While the clowns and amateurs are falling away and millions of American grown-ups are returning to the world’s oldest two-party system to defeat or re-elect centrist Barack Obama, 12,000 Wall Street Occupiers are planning to go nuclear—to hold a general strike, to get in Time Magazine again, in the sunny month of May.
Natasha Lennard reprints in Salon their “painstakingly drafted” call for national paralysis:
“May Day 2012: Occupy Wall Street stands in solidarity with the calls for a day without the 99 percent, a general strike and more!! On May Day, wherever you are, we are calling for: No Work, No School, No Housework, No Shopping, No Banking. Take the Streets!”
A general strike is a damning proposition and not something any incumbent president can abide. Lennard, of course, sees its limitations.
“There is, however, a shared desire underpinning this ambitious call to action – even among those who resist the language of general strike – to disrupt business as usual and for May Day 2012 to escalate a fiercer wave of dissent against our current socio-politico-economic context.
“Among the slogans resonating around the May Day calls is the pithy reminder that 'strike is a verb, not a noun.' The call to general strike, then, is best understood at this point as a brash and ambitious call to action. Writing in the early 20th century, French theorist Georges Sorel argued that a real general strike could only function as a myth and that the myth was all important – the idea of something unattainable, mysterious and indescribable that can drive and inspire revolution. By Sorel’s lights, there can be no successful general strike on May 1, there has never been a successful general strike and never could be one – and that is why it’s all important to call for general strike to invigorate action.”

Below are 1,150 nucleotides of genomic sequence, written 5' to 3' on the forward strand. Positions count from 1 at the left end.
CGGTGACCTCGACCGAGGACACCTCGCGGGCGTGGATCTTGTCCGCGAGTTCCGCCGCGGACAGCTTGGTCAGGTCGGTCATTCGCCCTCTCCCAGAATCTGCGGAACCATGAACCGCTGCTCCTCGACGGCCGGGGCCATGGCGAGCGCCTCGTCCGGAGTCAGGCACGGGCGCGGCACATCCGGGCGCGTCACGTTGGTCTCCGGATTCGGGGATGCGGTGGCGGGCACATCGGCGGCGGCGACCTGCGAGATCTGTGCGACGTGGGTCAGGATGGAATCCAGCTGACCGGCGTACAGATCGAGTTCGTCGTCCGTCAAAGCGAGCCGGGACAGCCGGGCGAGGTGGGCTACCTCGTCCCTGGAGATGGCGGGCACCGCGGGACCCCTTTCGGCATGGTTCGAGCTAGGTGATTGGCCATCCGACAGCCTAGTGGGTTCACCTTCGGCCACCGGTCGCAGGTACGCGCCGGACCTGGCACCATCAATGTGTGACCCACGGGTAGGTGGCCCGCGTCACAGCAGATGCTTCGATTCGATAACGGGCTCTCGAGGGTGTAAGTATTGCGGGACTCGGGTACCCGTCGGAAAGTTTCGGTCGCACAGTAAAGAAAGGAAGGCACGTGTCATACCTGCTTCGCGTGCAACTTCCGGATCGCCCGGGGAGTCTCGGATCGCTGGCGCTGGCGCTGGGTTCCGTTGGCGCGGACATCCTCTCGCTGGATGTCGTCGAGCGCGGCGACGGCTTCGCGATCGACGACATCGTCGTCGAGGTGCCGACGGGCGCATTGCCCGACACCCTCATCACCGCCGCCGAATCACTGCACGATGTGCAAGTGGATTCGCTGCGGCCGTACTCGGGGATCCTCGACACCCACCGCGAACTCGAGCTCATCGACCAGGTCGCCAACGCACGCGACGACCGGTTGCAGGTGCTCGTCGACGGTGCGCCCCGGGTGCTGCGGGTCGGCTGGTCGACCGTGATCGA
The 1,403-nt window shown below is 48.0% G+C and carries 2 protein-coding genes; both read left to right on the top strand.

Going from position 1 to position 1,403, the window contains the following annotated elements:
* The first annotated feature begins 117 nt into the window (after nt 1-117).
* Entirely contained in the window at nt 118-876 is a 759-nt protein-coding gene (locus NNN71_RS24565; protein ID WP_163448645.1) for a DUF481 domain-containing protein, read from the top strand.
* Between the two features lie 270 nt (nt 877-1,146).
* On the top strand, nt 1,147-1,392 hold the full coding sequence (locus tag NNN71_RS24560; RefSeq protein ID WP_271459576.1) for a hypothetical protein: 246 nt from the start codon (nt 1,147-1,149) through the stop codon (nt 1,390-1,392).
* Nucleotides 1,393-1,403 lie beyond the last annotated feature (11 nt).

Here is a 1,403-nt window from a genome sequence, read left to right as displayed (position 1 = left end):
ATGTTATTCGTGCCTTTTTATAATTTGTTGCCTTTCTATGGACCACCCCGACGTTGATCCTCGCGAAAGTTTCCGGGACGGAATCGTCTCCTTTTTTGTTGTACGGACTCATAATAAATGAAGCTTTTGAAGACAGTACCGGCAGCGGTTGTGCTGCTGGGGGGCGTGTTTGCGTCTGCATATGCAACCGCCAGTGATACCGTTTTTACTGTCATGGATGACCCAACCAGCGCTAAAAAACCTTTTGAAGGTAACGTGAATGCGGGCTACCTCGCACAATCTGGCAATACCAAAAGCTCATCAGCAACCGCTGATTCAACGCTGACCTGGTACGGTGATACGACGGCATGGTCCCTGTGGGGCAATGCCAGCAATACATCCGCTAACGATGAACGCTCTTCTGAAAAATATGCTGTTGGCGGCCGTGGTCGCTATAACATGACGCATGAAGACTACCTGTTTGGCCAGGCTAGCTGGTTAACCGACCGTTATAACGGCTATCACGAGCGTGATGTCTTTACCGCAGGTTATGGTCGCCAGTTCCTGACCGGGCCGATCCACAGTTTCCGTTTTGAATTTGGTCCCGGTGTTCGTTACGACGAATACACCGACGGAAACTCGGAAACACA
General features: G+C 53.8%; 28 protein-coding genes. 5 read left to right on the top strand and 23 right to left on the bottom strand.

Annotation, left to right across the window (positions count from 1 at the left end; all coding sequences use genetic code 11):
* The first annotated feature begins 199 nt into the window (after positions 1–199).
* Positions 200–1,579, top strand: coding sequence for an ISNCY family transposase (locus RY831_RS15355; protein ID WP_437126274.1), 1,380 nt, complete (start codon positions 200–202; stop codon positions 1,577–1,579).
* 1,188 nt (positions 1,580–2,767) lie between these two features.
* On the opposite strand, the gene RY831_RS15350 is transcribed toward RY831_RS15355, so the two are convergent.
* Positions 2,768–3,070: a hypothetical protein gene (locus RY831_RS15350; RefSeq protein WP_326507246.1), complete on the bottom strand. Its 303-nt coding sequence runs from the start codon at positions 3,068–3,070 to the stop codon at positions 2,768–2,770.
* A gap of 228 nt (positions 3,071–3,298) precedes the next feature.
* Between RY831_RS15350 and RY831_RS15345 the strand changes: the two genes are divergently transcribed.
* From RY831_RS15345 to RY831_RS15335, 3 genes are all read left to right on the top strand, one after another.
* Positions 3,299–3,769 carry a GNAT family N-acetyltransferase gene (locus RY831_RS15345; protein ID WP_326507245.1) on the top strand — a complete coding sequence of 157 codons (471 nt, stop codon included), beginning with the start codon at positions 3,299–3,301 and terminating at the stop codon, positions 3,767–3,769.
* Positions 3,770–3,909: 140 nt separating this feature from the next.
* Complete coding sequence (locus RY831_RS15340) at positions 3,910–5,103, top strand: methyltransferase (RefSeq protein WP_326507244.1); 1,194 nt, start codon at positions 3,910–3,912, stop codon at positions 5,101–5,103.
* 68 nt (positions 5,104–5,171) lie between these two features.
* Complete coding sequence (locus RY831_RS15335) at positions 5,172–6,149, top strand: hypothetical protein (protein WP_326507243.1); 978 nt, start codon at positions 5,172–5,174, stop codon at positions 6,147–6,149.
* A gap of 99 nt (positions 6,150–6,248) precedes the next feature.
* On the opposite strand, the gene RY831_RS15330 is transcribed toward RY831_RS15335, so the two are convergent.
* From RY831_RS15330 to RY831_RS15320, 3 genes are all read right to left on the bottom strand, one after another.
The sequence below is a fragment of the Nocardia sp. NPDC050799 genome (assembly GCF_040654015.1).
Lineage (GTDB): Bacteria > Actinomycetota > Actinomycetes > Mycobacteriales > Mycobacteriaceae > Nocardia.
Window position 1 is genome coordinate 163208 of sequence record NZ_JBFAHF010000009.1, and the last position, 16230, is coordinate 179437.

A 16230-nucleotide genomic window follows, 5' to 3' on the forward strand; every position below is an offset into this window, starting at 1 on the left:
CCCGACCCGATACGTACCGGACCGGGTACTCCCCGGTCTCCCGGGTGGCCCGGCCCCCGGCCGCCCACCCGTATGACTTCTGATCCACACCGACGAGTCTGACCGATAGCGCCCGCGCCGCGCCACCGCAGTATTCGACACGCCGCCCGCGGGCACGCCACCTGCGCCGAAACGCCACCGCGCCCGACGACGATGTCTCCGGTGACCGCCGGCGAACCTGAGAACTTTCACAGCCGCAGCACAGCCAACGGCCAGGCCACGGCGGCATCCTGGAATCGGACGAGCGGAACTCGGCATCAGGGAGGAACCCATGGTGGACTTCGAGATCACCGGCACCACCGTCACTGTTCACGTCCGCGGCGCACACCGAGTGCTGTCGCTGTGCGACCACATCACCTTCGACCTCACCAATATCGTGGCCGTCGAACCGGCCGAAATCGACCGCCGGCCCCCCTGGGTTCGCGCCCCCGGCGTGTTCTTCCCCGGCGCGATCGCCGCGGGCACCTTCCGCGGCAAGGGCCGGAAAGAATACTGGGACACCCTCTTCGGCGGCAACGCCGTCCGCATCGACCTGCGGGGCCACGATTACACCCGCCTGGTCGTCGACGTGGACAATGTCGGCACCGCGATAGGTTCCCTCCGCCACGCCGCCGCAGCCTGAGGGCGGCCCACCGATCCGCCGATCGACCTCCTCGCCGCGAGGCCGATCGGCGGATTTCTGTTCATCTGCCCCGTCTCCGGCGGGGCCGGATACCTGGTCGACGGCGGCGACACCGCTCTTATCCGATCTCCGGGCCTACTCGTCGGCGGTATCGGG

So, finally—on May 1st—America will also experience a fierce wave of futile dissent.
Failing at being French, however, is not always an American vice. George Sorel’s fascination with violence and attraction to the radicalizing impact of futile gestures served European fascism, not the 99-percenters.
The American rallies that made positive history were made up of Americans who’d already earned national attention by personal effort and personal courage registering voters, riding buses, and various other acts of persuasive democratic law-making.
In free societies, rallies simply dramatize social change and general strikes often end up making democracies less free.